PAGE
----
Cross Device Design Patterns

by July 25, 2012

In a few years, there will be more connected devices in people’s hands than people in the World. That means multiple devices per person: a smartphone, a tablet, a connected TV, and perhaps lots more. Cross device patterns look at how people, content, and services will flow between these devices. Here’s my attempt at defining a useful reference set.


Put simply, access is the ability to view and interact with the same content or features across more than one device. Through access someone can use multiple devices for the same tasks like: lookup/find, edit/create, check-in/status, and discover/explore.

Cross Device Design Patterns: access

While access may sound like a basic expectation on the surface, there’s substantial work behind the scenes required to make it possible. Distinct software platforms and the many devices they run on make multi-device design a big challenge for many organizations.

Techniques like responsive Web design and cloud storage can help manage the process, but in today’s multi-device world access to content and services across all your devices doesn’t come easily. Unfortunately this reality is increasingly in conflict with people’s growing expectations of access everywhere.


Viewing content across devices usually requires navigating separately on each device. With push, one or more devices can instead display or share content to another device directly. Want to see the photo or video on your smartphone up on your TV? Just push it over.

Cross Device Design Patterns: push

Push is elegant in its simplicity. One device simply takes over the display of another for a period of time or sends over some data (usually in the form of a file). That’s all there is to it but there’s an endless list of useful applications for this type of cross-device interaction.


Content isn’t the only thing we want to move seamlessly between our devices, processes should travel freely as well. Flow makes that possible. With the flow pattern, people are able to pick up right where they left off when switching devices. Started writing an article on your laptop? Continue with the sentence you left off on when you pick up your smartphone instead.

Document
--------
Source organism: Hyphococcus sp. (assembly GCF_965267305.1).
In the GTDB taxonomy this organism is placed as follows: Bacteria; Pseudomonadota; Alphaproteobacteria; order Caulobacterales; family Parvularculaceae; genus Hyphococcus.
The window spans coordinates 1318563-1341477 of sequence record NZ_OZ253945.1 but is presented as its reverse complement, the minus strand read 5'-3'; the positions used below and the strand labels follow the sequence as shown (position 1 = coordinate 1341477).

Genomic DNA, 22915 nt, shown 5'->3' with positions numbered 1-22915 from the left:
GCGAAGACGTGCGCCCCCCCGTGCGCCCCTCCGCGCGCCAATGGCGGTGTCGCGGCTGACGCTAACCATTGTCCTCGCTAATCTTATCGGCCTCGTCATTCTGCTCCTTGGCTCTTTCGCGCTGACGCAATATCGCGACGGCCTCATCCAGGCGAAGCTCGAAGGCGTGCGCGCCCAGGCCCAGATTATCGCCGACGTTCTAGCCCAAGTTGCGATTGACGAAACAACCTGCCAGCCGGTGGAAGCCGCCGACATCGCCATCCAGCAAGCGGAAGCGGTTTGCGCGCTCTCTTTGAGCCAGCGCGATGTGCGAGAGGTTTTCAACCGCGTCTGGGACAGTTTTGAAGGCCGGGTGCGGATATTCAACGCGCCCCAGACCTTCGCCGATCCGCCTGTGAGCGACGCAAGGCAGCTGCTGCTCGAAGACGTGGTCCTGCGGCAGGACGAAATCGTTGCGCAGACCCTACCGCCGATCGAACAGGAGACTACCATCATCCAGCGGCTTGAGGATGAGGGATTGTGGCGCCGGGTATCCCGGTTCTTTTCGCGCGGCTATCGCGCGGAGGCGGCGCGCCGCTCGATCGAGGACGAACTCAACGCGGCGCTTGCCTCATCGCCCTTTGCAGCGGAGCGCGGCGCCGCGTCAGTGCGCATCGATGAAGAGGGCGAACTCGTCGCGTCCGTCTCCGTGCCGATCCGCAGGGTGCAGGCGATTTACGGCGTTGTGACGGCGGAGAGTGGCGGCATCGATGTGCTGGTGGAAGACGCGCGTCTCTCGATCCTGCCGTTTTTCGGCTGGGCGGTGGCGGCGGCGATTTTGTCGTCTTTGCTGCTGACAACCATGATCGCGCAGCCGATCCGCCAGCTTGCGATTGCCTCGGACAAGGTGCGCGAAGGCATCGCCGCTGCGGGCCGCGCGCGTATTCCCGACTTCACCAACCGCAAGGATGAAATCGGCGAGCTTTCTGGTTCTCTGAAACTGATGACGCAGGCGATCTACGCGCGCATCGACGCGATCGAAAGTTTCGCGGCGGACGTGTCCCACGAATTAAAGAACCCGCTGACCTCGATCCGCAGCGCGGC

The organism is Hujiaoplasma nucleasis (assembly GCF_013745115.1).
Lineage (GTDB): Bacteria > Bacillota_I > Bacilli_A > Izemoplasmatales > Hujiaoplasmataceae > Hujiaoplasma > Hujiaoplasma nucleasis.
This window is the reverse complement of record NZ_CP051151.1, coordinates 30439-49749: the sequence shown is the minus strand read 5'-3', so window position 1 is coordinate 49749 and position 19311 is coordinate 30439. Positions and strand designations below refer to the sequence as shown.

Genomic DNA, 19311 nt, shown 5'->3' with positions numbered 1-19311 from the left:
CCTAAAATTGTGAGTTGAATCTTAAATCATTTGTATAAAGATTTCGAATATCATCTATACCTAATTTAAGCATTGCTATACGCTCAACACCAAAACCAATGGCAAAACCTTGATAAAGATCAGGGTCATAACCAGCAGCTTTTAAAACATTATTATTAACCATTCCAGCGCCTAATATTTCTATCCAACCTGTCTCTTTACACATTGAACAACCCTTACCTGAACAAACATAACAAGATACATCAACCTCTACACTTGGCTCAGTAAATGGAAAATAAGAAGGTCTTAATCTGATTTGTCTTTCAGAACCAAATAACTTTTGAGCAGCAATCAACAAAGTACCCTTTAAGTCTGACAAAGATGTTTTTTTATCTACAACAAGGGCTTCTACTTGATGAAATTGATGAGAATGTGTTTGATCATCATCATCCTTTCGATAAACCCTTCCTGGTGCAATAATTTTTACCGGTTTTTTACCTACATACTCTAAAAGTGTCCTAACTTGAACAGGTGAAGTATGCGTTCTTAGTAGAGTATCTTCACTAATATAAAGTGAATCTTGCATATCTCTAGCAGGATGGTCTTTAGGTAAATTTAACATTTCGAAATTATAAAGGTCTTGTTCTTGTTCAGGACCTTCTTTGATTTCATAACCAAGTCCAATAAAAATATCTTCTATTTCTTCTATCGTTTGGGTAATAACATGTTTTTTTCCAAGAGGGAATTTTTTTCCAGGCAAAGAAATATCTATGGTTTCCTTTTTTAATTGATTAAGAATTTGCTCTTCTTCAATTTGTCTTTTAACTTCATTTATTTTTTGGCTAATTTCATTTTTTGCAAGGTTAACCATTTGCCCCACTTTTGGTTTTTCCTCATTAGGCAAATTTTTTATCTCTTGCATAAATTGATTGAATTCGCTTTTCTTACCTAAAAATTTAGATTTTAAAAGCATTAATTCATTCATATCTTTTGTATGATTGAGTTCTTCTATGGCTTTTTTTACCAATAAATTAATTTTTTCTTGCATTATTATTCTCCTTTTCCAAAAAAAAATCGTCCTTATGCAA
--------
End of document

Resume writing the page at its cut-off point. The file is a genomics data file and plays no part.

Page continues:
Cross Device Design Patterns: flow

Flow requires real-time synchronization across all devices. That is a change made on one device needs to be instantly reflected on another. At their annual developer’s conference this year, Google showcased several examples of flow including document editing and Web browsing across devices.


Control allows one or more devices to act as an interface to another, often remotely. With control, someone can use a laptop computer to playback music on a TV, adjust the temperature in their home with a smartphone, or play a game with several tablets at once. In essence one or more devices is telling another device what to do.

Cross Device Design Patterns: control

Devices don’t (and won’t) always come with a large display and/or input panel of their own. As more of our objects become networked and digital, many will be as simple and cost effective as possible (think toothbrush). These objects will require more capable and sophisticated devices to control and manage them making the control pattern more popular.

Note that control is different than push. With push, the only function of the connected device being accessed is the display or file system (in the case of sharing files). With control, any number of functions on the connected device can be manipulated and changed.


Last year, the team at precious outlined six patterns for multi-screen strategies. Their work was a strong early influence but I felt the need to outline a new organization system based on the patterns I’ve seen become increasingly popular over the past year.

If anyone has assembled a similar list, I’d love to hear about it.